Phone companies losing broadband clients

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Phone companies are losing the high-speed Internet game to cable providers.

In the second quarter, the landline phone industry lost broadband subscribers for the first time, as cable companies continued to pile on new households and small businesses, thanks to the higher speeds available in most areas.

The flow of subscribers from phone companies to cable providers could lead to a de facto monopoly on broadband in many areas of the United States, say industry watchers. That could mean a lack of choice and higher prices.

Phone lines, designed to carry conversations, are poorly suited to carry Internet signals when compared to the heavily shielded cables. That means it is easier and cheaper for cable companies to provide Internet access than phone companies.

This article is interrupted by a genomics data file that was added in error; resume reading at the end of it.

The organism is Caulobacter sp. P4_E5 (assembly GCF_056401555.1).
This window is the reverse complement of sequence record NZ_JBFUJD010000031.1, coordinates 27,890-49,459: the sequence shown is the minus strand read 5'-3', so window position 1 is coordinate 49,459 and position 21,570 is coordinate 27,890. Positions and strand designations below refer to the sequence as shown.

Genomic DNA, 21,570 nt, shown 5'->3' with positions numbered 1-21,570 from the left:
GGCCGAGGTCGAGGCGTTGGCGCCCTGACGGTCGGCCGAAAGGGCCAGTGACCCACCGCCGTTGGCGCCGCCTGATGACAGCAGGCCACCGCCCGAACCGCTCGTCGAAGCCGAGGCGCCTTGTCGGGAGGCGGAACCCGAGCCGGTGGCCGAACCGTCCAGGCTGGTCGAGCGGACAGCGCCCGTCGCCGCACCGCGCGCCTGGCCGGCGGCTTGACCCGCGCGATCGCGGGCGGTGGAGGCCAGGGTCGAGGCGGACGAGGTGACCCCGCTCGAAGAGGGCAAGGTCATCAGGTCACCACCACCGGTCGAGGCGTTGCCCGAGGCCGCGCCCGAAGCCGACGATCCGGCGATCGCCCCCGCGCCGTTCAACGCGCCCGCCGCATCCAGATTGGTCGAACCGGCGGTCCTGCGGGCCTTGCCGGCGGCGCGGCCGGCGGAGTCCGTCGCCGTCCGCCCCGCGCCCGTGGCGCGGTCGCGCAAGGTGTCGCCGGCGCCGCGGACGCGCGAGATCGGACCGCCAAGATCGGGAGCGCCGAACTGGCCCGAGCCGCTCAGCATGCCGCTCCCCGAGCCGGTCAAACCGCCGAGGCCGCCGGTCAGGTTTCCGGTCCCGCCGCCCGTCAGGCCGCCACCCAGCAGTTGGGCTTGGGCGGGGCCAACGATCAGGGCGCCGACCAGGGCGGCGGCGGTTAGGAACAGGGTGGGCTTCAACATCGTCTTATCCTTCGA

Cable providers now offer download speeds of 100 megabits per second in many areas, about 20 times faster than Digital Subscriber Lines, or DSL.

The country's largest Internet service provider is cable company Comcast Corp., with 18.7 million subscribers, followed by AT&T, with 16.4 million.

Cable companies now account for 57 percent of all U.S. homes connected to broadband and phone companies connect the rest.

Cablevision, Long Island's largest cable provider, owns Newsday.

A tally of reports from the eight largest phone companies in the U.S. by The Associated Press shows they collectively lost 70,000 broadband subscribers in the April to June period. AT&T accounted for the bulk of the loss -- 96,000 subscribers -- while other companies on average added a few thousand subscribers. Meanwhile, the top four public cable companies reported a gain of 290,000 subscribers.

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